Valentinus and Marcion nowhere explain their understanding of the Lord’s Supper; they say “ we cannot concern ourselves with the theological minutiae that surround the Lord’s Supper”. We are therefore left to guess what they believe. All that they say is that “the Lord’s Supper was a festive communal meal... when believers...broke the bread and passed it around. Then they ate their meal, which then concluded after the cup was passed around...The Lord’s Supper was essentially a Christian banquet...a joyful, down-to-earth, nonreligious meal in someone’s living room”. The point of meal seems to be that it provided “a dramatic and concrete picture of Christ’s body and blood”—i.e. a visual aid illustrating the fact that Jesus died for us. Students of “theological minutiae” will recognize this understanding as classic Zwinglianism, or a merely symbolic understanding of the Eucharist.
It seems that for the authors of The Red Book this Zwinglian interpretation is so obvious that it needed no defense (or even clear statement). They accordingly saved their ink for polemic: the Eucharist of the post-apostolic church is “a study in abstract and metaphysical thought”, the result of “the growing influence of pagan religious ritual”, “a priestly ritual that was to be watched at a distance”, influenced by “pagan mystery religions, which were clouded with superstition”, something “taken with glumness by the priest”. The priest “was believed to have the power to call God down from heaven and confine Him to a piece of bread”.
Since Solomon says, “Do not answer a fool according to his folly” (Prov. 26:4), I will not say much in response. Instead, I will only point that the Eucharist was called a sacrifice by the Didache as early as 100 A.D. (earlier than this, Clement of Rome spoke of the clergy as “offering the gifts”); and that St. Paul referred to eating the bread as sharing not just bread but the body of Christ (1 Cor. 10:16), so that to profane the Eucharist by partaking unworthily was to “be guilty of the body and blood of the Lord” (1 Cor. 11:27). People who did this became sick, and some even died (1 Cor. 11:30). None of this sounds like merely “a dramatic and concrete picture of Christ’s body and blood”, but rather of a sacramental sharing of Christ’s actual Body and Blood. St. Ignatius of Antioch, dying a martyr in about 107 A.D. and therefore serving as bishop in the first century, was emphatic that the Eucharist was a sacrifice and was Christ’s true Body and Blood. For him, it was only heretics who “do not confess the Eucharist to be the flesh of our Saviour Jesus Christ which suffered for our sins and which the Father raised up” (Smyrnaeans, ch. 7). All of this witnesses to the apostolic tradition of the Eucharist as sacrificial and as the true Body and Blood of the Lord.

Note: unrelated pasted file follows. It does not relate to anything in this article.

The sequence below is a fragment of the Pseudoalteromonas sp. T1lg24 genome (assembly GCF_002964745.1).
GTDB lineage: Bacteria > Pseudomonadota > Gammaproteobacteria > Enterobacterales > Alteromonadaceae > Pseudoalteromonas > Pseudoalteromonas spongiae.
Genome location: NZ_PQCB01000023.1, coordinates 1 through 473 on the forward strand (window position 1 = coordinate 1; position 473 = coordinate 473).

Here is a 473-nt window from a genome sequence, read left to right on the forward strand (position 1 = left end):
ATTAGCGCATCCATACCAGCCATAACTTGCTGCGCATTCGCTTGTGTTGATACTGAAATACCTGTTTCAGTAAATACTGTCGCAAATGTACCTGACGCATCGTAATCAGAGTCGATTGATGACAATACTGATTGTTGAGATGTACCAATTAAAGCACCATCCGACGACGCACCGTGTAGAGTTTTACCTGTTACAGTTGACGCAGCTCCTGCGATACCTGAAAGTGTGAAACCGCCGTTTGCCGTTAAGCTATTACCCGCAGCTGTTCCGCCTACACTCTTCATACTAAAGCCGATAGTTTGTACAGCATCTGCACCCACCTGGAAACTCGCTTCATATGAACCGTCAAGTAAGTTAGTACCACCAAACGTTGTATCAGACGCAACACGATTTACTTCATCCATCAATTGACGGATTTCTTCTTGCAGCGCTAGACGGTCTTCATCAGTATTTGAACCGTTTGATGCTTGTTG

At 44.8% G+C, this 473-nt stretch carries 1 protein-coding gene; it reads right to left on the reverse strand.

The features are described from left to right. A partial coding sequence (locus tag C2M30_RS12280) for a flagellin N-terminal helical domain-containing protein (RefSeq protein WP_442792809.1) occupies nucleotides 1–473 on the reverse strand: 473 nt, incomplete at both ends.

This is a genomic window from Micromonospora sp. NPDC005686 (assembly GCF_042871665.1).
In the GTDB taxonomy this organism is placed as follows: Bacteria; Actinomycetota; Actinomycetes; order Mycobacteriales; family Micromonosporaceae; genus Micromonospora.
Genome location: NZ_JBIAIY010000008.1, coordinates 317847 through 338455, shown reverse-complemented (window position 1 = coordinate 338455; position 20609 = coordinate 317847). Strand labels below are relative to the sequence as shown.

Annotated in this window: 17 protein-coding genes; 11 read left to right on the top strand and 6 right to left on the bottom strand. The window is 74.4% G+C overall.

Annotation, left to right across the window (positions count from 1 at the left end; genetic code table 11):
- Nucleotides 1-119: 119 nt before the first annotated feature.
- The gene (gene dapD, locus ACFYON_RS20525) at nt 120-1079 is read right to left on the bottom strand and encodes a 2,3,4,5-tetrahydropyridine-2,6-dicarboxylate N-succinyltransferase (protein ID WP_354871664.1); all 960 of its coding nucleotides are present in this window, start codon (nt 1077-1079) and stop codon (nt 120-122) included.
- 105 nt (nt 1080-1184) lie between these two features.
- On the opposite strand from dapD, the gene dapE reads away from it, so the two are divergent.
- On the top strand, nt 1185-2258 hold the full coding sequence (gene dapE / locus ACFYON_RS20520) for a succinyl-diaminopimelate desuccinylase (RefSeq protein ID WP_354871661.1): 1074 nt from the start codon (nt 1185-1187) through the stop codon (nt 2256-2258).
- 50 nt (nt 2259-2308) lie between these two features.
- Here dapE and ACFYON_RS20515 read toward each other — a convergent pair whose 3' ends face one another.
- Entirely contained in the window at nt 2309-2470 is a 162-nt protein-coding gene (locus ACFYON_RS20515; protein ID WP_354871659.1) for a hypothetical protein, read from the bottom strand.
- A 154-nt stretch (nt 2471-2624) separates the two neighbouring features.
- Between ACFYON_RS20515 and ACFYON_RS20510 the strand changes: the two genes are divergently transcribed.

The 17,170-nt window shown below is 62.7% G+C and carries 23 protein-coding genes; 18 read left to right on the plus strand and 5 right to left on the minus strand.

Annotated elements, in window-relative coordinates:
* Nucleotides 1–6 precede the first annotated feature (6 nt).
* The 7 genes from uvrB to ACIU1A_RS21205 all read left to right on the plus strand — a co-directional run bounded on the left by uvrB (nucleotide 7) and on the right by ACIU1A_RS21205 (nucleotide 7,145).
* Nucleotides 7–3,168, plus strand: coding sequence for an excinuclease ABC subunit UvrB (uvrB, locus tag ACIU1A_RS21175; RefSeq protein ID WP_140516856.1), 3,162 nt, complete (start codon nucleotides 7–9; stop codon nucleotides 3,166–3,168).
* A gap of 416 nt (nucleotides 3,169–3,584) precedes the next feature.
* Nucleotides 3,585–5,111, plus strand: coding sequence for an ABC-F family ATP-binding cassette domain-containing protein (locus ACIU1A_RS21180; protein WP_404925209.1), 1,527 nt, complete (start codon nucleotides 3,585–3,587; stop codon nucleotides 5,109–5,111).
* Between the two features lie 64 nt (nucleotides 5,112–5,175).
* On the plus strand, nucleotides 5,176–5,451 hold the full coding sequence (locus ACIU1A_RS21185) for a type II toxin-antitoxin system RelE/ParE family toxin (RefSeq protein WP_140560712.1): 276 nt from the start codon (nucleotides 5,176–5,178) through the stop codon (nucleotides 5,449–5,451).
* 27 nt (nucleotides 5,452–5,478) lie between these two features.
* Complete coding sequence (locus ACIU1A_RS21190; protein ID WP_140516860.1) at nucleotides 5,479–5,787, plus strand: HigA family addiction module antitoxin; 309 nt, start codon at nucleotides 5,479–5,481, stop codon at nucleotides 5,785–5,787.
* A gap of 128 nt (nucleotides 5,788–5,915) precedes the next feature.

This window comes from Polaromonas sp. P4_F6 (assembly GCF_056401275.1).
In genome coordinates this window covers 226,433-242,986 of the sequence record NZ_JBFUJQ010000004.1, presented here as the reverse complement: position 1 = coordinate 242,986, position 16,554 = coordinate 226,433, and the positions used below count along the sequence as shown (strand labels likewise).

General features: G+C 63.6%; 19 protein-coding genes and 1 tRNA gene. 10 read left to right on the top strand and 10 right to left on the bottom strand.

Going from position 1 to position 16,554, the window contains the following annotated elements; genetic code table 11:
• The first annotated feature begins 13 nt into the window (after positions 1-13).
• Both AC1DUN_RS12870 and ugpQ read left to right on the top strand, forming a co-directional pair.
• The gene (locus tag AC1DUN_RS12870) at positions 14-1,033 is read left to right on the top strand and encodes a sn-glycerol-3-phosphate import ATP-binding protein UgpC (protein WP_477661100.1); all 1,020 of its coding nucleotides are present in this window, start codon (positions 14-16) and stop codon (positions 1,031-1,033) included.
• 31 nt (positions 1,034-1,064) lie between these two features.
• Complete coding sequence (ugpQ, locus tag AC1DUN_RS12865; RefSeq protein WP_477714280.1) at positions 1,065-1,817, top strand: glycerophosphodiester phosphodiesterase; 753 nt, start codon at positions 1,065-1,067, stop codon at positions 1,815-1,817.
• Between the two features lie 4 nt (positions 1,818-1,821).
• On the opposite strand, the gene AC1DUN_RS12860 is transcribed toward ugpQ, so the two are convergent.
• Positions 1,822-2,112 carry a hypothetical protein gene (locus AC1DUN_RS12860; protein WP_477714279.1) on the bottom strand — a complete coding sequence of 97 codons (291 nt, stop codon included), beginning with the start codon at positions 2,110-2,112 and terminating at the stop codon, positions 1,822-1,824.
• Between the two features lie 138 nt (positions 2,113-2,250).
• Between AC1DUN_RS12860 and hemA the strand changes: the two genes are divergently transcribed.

To sum up this and all the other reviews of The Red Book in this series, I suggest that everyone, including the authors whose work I have been examining, has a choice—a choice between trusting that God guided His Church as it went through history, or that He abandoned it as soon as the apostles died. The apostolic trajectory we see in the pages of the New Testament continued without a break as the mid-first century became the late first century, and then as the late first century became the early second century. Attentive readers of that history can see an unbroken continuity—a continuity preserved even today in the Orthodox Church. When Christ promised that His Spirit would guide His Church into all truth (Jn. 16:13) and that the gates of hell would not prevail against it (Mt. 16:18), He was making history into the arena in which He would work. We can trust His Church as it progresses through history, because we can trust His promise. To confine our faith in the Lord’s guidance to the first century alone and to reject everything that followed as if it were betrayal and apostasy, is ultimately to refuse to trust the Lord Himself. The issue is not The Red Book (for which reason I have used pseudonyms both for the book and its authors). The real issue is the reliability of the promises of Christ.